In honor of Black Speculative Fiction Month, eight SFF authors share stories that honor forebearers and memories of the past, fight the legacies that underpin the brutalities of the present, and demand a future that’s freer than today.
The stories publish on Tor.com all throughout the morning of October 19. They are collected here.
Sela held her power tight, cranked up her headset, and sauntered into the corner market. She needed fixins for a relaxing night in her new apartment. She’d skip unpacking tonight, just curl up with a bottle of wine instead. Some cheese. Salami. Maybe some fancy damn crackers. Anything to erase her day on campus. The student who moaned “That Black Bitch failed him,” though his work was always late. The security guard who tried ejecting her from her own office as she ate lunch at her own desk. The greybeard provost who poo-pooed such minor complaints while students staged walkouts and die-ins.
Maybe she’d get lucky. Maybe the little shop would have pita chips. Burrata. Prosciutto.
She brushed past the cashier, a portly man placing crackers and cookies above the counter. Black hair and skin dark enough to be a foreigner, light enough to be a good ol’ boy in the summertime. He paused, arm hovering on a shelf, as Sela entered. She felt him appraise her leather tote, sleek trench, smooth pumps. She nodded, hoping to disarm the simple, nondescript man.
Color swam across his eyes. Gossamer strings of thought pulsed around his temples, beckoning to her, even without opening her power to them. Dull ribbons wound in and around each other in a sick, mesmerizing miasma. Calling her, inviting her to grab them. To hold his thinking in hand, to crush the slurs that thrummed and churned through his mind. It was a web of revulsion, outrage, and fret that rivaled her frustration, fatigue, and fury. This man she’d never met, never known, never harmed, directed such disgust at her. Today, where concern should be, where empathy might lie, she felt only pity and pique. She wanted to pull apart his balled beliefs, each point collapsing into itself, until his thoughts and impulses were nothing. Today, it was tempting, though she knew it would bring her no peace to hollow him so. The fallout would be too great. The cleanup too tedious.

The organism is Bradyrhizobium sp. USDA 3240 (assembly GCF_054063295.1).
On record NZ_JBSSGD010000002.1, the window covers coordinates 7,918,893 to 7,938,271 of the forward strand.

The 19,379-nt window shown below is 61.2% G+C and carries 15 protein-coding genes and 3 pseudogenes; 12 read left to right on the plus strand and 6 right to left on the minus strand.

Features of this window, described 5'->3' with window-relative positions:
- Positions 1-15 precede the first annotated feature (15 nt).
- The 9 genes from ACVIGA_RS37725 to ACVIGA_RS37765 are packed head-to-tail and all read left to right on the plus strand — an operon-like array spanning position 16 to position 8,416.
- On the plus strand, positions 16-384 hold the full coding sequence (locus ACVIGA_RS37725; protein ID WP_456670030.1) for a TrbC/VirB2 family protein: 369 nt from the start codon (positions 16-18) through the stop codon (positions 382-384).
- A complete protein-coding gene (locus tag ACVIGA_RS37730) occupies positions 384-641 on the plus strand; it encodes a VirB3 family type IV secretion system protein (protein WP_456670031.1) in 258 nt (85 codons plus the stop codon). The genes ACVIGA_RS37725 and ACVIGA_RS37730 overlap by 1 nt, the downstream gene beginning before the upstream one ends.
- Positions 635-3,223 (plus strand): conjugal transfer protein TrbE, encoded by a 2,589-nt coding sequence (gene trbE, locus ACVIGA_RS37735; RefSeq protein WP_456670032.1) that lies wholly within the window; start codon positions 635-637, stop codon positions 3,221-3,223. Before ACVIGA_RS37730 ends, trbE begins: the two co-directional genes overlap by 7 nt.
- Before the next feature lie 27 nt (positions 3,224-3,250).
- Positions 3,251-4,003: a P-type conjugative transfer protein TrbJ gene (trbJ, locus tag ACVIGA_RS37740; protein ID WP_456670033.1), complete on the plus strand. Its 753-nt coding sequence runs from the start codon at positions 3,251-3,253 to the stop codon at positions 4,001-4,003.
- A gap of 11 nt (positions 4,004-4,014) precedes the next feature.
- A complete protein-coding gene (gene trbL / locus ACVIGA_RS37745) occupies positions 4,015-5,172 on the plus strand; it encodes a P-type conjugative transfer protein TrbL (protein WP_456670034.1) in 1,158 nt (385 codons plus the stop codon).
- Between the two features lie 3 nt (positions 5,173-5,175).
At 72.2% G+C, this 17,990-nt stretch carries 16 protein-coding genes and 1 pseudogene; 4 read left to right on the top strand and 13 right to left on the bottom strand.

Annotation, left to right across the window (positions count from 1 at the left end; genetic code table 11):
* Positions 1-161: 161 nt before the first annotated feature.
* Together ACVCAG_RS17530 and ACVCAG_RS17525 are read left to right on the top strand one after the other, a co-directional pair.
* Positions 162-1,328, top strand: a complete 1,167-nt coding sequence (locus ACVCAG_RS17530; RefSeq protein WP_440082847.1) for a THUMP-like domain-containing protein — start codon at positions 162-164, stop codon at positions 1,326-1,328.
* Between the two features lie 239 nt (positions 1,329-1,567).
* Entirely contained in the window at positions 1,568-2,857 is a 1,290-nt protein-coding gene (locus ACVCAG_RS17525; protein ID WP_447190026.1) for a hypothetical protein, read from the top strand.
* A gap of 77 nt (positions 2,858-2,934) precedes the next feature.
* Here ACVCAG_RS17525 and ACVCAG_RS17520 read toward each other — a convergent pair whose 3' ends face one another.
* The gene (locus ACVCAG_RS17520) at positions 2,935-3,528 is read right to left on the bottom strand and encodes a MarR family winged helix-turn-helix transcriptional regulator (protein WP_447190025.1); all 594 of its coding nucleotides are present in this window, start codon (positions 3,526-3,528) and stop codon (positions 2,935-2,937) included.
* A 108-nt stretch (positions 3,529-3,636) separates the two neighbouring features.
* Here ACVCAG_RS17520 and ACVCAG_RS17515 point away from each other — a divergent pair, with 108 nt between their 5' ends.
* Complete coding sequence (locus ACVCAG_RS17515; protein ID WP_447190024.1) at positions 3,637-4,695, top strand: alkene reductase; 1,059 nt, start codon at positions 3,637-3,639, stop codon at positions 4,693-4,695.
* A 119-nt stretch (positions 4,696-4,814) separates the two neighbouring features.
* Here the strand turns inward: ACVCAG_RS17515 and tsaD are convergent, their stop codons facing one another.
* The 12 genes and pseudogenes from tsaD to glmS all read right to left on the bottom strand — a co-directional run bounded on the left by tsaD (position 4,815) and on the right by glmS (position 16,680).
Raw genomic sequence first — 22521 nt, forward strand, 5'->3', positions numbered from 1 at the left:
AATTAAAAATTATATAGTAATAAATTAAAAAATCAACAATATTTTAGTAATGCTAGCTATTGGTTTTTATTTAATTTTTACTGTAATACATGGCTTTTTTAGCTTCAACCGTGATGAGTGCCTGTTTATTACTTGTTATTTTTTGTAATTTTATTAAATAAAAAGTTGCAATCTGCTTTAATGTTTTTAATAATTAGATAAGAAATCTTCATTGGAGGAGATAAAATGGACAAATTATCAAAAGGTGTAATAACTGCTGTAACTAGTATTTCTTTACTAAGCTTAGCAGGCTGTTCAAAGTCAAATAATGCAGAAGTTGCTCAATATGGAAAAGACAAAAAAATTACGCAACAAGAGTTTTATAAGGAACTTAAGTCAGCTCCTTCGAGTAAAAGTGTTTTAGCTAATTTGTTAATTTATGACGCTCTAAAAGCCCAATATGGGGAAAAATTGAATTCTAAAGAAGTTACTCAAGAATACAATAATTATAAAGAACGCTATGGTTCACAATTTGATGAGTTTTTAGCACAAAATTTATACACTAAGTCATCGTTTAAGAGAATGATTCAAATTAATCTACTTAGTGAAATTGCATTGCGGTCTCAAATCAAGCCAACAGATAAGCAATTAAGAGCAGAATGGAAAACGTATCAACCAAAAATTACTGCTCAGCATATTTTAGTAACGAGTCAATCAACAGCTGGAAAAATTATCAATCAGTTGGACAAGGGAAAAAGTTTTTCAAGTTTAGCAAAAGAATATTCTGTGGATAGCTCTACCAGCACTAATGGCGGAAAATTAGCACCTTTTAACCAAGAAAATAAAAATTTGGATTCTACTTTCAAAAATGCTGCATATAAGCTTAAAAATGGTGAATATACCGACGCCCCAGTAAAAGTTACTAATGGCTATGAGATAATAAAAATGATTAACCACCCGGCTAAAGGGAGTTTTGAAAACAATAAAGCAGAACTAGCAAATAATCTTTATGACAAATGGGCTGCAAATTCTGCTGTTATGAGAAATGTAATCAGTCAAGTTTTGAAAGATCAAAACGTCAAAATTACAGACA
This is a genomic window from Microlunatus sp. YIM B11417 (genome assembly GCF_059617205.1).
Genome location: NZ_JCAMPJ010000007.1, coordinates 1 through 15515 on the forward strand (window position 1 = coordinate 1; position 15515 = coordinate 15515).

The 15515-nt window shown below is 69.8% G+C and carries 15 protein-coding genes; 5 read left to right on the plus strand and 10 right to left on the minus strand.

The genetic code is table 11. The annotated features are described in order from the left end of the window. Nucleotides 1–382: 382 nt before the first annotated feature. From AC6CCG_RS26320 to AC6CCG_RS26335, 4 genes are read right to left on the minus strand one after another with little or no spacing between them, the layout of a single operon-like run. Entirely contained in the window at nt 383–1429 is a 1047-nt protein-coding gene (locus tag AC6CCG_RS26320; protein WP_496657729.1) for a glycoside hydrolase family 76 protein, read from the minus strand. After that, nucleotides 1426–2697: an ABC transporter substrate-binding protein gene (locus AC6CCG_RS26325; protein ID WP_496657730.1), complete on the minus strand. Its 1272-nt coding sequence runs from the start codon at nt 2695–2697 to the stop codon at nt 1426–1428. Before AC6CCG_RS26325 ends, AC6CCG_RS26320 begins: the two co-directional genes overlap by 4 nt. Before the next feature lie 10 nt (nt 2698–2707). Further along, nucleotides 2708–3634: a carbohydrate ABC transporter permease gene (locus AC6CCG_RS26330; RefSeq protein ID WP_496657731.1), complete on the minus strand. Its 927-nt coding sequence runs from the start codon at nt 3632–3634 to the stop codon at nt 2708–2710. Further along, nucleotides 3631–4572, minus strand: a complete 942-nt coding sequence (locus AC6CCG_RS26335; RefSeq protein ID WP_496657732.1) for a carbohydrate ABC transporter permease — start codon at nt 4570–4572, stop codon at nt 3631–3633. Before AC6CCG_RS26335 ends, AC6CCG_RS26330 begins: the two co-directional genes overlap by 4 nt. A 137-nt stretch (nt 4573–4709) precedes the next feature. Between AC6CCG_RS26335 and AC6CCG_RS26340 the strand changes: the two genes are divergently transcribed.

Sarah McLachlan sang through her earbuds, jarring her from the mess of his musings. Sela shook off the urge to assess the man. She banished her thoughts, feigned a smile, and continued along the wall of ice cream novelties.
The man’s eyes mounted her back as she avoided boxes and cans on the floor. If Sela turned, she’d find a glance to nowhere. Instead, she pushed fists into her pockets. Pumped Janelle Monáe into her ears.
“Hey, kid. Check on that spade.”
The cashier didn’t mean the garden tool. Sela couldn’t be bothered. At the rear of the store, a stock boy looked up from stacked milk crates. Olive skin. Black curls. She recognized him immediately: Sociology 401, despite being an undergrad. Julian. He nodded briefly at the cashier, and she braced for his reaction. His eyes shifted between cashier and instructor, then he shook his head at the man and returned to stocking soups and pastas.
His thoughts formed a corona. As the colors danced with each other, brightening and deepening with each dip and bounce, a knot released inside her. She expected a reflection of the man’s thoughts and found the opposite. This man foisted his burden onto a young, open mind. The boy’s impressions nearly glowed, but with each glance between him and the man, Sela watched the vibrancy fade. She tried harder to contain her urge to ride the tendrils of power deeper into the man’s mind.